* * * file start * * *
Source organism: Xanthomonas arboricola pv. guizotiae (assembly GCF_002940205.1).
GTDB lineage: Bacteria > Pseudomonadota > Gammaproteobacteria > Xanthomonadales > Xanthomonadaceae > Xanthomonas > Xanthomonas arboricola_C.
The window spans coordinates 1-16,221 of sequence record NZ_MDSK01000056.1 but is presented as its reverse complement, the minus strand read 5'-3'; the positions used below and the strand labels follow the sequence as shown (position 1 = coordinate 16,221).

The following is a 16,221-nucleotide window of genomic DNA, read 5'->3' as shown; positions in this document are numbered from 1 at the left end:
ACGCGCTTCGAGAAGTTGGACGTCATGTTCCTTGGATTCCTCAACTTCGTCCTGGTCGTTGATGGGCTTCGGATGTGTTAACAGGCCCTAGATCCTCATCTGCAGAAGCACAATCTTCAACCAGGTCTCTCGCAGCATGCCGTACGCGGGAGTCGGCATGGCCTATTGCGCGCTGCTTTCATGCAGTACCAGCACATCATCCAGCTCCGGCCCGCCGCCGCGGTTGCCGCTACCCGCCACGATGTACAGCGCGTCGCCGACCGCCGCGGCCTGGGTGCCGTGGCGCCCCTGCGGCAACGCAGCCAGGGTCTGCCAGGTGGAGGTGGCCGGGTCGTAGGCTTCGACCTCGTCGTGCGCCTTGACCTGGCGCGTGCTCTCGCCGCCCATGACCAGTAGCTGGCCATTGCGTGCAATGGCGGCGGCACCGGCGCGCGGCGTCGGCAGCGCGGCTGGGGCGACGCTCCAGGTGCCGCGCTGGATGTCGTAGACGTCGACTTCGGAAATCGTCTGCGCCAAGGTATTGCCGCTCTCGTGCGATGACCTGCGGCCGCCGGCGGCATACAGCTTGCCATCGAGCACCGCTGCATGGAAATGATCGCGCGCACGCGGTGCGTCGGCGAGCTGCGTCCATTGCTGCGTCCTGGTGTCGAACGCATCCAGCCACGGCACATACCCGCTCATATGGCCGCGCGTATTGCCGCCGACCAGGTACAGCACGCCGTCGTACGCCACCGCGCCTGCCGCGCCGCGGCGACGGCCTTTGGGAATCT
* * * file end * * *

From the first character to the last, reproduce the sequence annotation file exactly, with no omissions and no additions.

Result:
Source organism: Xanthomonas arboricola pv. guizotiae (assembly GCF_002940205.1).
GTDB lineage: Bacteria > Pseudomonadota > Gammaproteobacteria > Xanthomonadales > Xanthomonadaceae > Xanthomonas > Xanthomonas arboricola_C.
The window spans coordinates 1-16,221 of sequence record NZ_MDSK01000056.1 but is presented as its reverse complement, the minus strand read 5'-3'; the positions used below and the strand labels follow the sequence as shown (position 1 = coordinate 16,221).

The following is a 16,221-nucleotide window of genomic DNA, read 5'->3' as shown; positions in this document are numbered from 1 at the left end:
ACGCGCTTCGAGAAGTTGGACGTCATGTTCCTTGGATTCCTCAACTTCGTCCTGGTCGTTGATGGGCTTCGGATGTGTTAACAGGCCCTAGATCCTCATCTGCAGAAGCACAATCTTCAACCAGGTCTCTCGCAGCATGCCGTACGCGGGAGTCGGCATGGCCTATTGCGCGCTGCTTTCATGCAGTACCAGCACATCATCCAGCTCCGGCCCGCCGCCGCGGTTGCCGCTACCCGCCACGATGTACAGCGCGTCGCCGACCGCCGCGGCCTGGGTGCCGTGGCGCCCCTGCGGCAACGCAGCCAGGGTCTGCCAGGTGGAGGTGGCCGGGTCGTAGGCTTCGACCTCGTCGTGCGCCTTGACCTGGCGCGTGCTCTCGCCGCCCATGACCAGTAGCTGGCCATTGCGTGCAATGGCGGCGGCACCGGCGCGCGGCGTCGGCAGCGCGGCTGGGGCGACGCTCCAGGTGCCGCGCTGGATGTCGTAGACGTCGACTTCGGAAATCGTCTGCGCCAAGGTATTGCCGCTCTCGTGCGATGACCTGCGGCCGCCGGCGGCATACAGCTTGCCATCGAGCACCGCTGCATGGAAATGATCGCGCGCACGCGGTGCGTCGGCGAGCTGCGTCCATTGCTGCGTCCTGGTGTCGAACGCATCCAGCCACGGCACATACCCGCTCATATGGCCGCGCGTATTGCCGCCGACCAGGTACAGCACGCCGTCGTACGCCACCGCGCCTGCCGCGCCGCGGCGACGGCCTTTGGGAATCT